The I3 is like a camera and TV screen. You are not actually looking through the eyepiece. You are looking at a phosphor screen. First, the image is inverted. This is no big deal. Second, the f stop on a camera makes a mammoth difference in the brightness of the picture, so the f (focal length) of the telescope makes a mammoth difference in the brightness of the image on your I3. For instance, the difference between a 10” f4 and f11 scope will be quite pronounced. The f4 view will be noticeably brighter and you will see at least a magnitude deeper. This may break the hearts of the Cassegrain owners, but there are ways to improve on that too. Since the I3 acts like a camera and not like your eye, use the same techniques that astrophotogrophers use. A focal reducer brings that f11 scope down to f6 or so. Your field of view will be larger but you have now improved your signal to noise several dB and made the image quite a bit brighter. This also holds true in reverse, remember I said that using a Barlow is not always best. Obviously when you use a 2X Barlow you have doubled your f stop. A barlow still works but too much power will get to a point where the I3 is starved for protons and you may have very strange noise in the background. It is because the signal-to-noise ratio has taken a real beating. Remember this eyepiece has a gain of around 50,000. Starving the input means lots of little sparkles. Needless to say the new thin film I3 has less of all of these problems than the older model because it starts out with a 5 dB signal-to-noise improvement.
I have also read a review saying that the I3 works good on small scopes but when you get a big scope you are better off with a conventional eyepiece. WRONG, just plain wrong. The bigger the scope, and the faster the scope, the better the I3 performs. The difference between my 13” Dob and my 20” Dob with the I3 are quite impressive. I have plugged the I3 into a 28” f4 and looked at M17. It looked as good as a H-Alpha long exposure CCD image. Yes bigger is better and the I3 is no exception.
There is one other issue. Blooming of bright stars. If you have a star that is a mag. 2 or brighter, it will look larger on the screen that it should. It is relatively unimportant as you probably should not leave it on a star that bright anyway. The new I3-TF has less blooming than the older I3, but it is still happens.
Now to the comparison between the old I3 and the new Thin-Film I3.
The I3-TF’s main improvement is contrast. Spending about an hour on M42 going back and forth between the old and the new, you notice a dramatic improvement in the detail of the TF and you see a bit more of the cloud structure out to the far end of M42. The reason is the substantial reduction in the scintillation noise (sparkles). It looks like a good H-Alpha photograph. I tried this in the 4” FSQ, the 13” Dob and the 20” Dob. In all cases the signal to noise ratio of the TF was very noticeable in improved contrast. It isn’t that the old I3 lacked the detail, but when you improve the signal-to-noise by removing a lot of the scintillation noise you simply can see more detail. It, once again using the camera analogy, simply looked more detailed because even though this is real-time viewing, the image looked like you had doubled or tripled the exposure time, thus giving considerably more detail. I noticed this even more on faint nebula like the flame, which was quite dramatically enhanced in detail by the improved signal-to-noise of the I3-TF. Interestingly, the brightness of the object was the same in both eyepieces but the background was several shades darker in the TF with much less scintillation. It was like going from a magnitude 4 viewing sky to a magnitude 5 viewing sky. Not a bad improvement.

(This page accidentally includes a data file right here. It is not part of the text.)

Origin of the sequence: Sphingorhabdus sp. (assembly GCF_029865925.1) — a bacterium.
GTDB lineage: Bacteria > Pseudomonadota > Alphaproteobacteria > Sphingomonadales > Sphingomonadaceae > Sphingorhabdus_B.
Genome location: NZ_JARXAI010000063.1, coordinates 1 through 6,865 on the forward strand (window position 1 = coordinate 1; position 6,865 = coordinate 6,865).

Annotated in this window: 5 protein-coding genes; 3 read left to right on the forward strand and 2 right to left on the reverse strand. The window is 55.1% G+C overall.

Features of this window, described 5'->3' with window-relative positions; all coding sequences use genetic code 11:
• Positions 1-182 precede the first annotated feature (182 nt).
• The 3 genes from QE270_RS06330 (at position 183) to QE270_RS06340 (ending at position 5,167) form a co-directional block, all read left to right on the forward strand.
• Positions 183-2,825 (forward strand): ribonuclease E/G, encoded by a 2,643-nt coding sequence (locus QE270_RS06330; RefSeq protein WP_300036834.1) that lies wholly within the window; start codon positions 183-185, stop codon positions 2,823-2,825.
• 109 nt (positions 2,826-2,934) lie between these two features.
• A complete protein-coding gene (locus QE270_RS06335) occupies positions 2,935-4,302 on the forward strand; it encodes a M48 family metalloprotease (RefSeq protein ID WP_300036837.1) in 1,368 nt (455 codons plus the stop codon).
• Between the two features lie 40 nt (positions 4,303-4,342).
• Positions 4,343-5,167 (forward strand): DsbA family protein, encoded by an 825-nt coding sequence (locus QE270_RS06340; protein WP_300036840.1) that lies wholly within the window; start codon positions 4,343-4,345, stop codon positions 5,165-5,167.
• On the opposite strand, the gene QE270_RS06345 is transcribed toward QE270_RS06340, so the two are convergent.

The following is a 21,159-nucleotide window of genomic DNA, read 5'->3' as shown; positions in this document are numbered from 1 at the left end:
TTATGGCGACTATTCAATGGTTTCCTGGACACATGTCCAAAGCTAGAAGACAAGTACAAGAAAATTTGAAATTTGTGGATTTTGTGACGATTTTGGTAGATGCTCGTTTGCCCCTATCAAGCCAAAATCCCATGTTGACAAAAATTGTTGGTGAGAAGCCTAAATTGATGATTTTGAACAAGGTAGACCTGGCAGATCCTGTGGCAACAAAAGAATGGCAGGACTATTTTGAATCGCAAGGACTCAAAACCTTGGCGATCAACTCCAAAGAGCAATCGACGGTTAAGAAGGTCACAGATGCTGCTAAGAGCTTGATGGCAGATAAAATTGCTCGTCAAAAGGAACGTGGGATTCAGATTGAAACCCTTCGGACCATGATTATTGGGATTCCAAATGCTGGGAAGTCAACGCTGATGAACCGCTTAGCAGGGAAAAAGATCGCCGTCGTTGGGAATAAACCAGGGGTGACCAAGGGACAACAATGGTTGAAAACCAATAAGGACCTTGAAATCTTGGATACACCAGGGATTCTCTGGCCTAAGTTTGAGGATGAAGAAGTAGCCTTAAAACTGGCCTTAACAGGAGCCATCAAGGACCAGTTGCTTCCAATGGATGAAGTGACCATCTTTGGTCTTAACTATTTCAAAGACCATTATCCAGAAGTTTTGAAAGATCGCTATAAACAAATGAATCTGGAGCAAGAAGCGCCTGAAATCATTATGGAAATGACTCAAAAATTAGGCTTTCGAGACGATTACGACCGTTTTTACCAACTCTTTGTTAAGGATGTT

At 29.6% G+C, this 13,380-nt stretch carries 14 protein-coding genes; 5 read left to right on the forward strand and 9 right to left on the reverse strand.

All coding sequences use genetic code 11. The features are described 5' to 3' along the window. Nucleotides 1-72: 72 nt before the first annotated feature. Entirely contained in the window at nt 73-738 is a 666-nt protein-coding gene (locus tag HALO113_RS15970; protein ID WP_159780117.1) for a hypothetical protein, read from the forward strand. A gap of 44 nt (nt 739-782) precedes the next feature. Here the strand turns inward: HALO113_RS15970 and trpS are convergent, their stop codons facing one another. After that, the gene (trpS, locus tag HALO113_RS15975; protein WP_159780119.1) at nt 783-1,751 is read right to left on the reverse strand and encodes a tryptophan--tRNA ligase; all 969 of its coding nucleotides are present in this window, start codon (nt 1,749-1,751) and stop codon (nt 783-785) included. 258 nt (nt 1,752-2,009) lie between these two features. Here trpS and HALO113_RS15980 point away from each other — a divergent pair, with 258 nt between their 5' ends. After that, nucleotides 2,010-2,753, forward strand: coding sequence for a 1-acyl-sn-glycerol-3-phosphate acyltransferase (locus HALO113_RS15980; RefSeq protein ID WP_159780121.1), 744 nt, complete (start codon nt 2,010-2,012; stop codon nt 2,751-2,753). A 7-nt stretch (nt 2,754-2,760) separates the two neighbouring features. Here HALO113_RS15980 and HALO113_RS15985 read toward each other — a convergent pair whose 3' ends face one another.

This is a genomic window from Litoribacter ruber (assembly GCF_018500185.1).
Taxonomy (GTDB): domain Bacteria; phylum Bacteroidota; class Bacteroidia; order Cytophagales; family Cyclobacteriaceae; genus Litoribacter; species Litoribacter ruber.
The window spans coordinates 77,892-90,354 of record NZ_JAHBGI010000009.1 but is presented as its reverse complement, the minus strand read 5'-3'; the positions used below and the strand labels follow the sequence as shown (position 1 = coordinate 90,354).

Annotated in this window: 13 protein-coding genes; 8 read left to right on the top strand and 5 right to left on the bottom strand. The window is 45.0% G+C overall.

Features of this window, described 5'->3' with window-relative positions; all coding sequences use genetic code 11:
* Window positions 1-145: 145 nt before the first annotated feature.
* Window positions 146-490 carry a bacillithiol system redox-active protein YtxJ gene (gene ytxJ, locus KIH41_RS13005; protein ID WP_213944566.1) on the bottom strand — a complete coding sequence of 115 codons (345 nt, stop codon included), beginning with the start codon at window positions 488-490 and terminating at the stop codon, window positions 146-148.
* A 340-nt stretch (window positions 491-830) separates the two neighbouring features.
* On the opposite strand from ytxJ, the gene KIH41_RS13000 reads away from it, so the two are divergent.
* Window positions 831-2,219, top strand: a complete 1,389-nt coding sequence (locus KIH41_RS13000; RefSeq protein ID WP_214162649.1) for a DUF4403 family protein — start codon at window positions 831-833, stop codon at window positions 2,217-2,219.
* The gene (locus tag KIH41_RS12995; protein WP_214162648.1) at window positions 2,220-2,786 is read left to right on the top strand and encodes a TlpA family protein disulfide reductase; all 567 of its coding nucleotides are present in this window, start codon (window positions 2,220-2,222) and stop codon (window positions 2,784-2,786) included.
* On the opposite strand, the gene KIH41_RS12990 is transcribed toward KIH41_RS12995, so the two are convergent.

I haven’t seen many of my favorite DSO’s through the new TF I3 because it came to me after M8, M13,M16,M17,M20,M27, M57,M104, NGC4565, NGC253 and a whole bunch of others are gone for the season. After looking at M42 and NGC891 and a few other December objects, I have no doubt that the TF I3 will be even more spectacular than the older I3 on all of the above objects. The old I3 is breathtaking on all of them. Almost all globulars resolve to the core. M8 really looks like a black ’n white photo, On M16 you can see the three pillars very distinctly. M17 is unreal. M20 is stunning but you don’t see much of the blue portion. M27 is much like a good B&W photo and M57 is outstanding you can see the inner and outer edge of the ring and some of the spiral tails. M51 is absolutely wonderful. The arms are distinct in a dark sky, but don’t try this in your light polluted city lot, it takes a dark sky even with an H-Alpha filter. M82 is fantastic even in a light polluted sky with the H-Alpha filter and M104 looks like the photograph. The dust-lane and the detail are spectacular. NGC4565 and NGC253 are enough to give you goose-bumps. They look like the photos we’ve all seen in Sky & Telescope.
If I hadn’t found the I3 I think I would have given up the hobby. I wanted to see the pictures I had seen in magazines, and even with the 20” and a good Naglar I wasn’t seeing enough. Now, I can hardly wait for the dark of the moon so that I can drag this big contraption up to Mt. Pinos.
Would I buy the I3 again? That’s obvious. I now own the old one and the new one. I think the I3 is the best investment I’ve made in astronomy. It makes such a difference in my enjoyment of the hobby that I can’t imagine being without it. Don’t ask the question “will this eyepiece work well with my scope?” Instead, consider the I3 the central piece of equipment and then buy a scope that will work well with it along with the necessary additions like a good set of filters, including a deep sky, at least one good H-Alpha filter, a wide and a narrow if you can afford it, I haven’t tried an infrared filter but you could actually view in infrared visually if you wanted.
Obviously this is a big investment. For many it may even be out of reach. If I had the choice right now to buy a 12” Dob and the I3 or my 20”Dob and no I3, I would take the 12” in a heartbeat. And now you don’t have to choose between the old I3 and the new Thin Film I3. The new TF I3 is about the same price as I paid for my old I3.
What are you waiting for?
Simi Valley, CA